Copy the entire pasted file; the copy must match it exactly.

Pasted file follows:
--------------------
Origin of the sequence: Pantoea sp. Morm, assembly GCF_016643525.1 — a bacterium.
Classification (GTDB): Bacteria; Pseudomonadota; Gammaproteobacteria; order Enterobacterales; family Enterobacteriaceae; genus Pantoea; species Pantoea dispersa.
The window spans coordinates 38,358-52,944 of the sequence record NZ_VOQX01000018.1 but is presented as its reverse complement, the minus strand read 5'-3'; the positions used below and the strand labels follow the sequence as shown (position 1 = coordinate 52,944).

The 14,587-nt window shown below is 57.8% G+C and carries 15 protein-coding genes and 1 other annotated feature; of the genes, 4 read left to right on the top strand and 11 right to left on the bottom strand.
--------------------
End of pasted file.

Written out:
Origin of the sequence: Pantoea sp. Morm, assembly GCF_016643525.1 — a bacterium.
Classification (GTDB): Bacteria; Pseudomonadota; Gammaproteobacteria; order Enterobacterales; family Enterobacteriaceae; genus Pantoea; species Pantoea dispersa.
The window spans coordinates 38,358-52,944 of the sequence record NZ_VOQX01000018.1 but is presented as its reverse complement, the minus strand read 5'-3'; the positions used below and the strand labels follow the sequence as shown (position 1 = coordinate 52,944).

The 14,587-nt window shown below is 57.8% G+C and carries 15 protein-coding genes and 1 other annotated feature; of the genes, 4 read left to right on the top strand and 11 right to left on the bottom strand.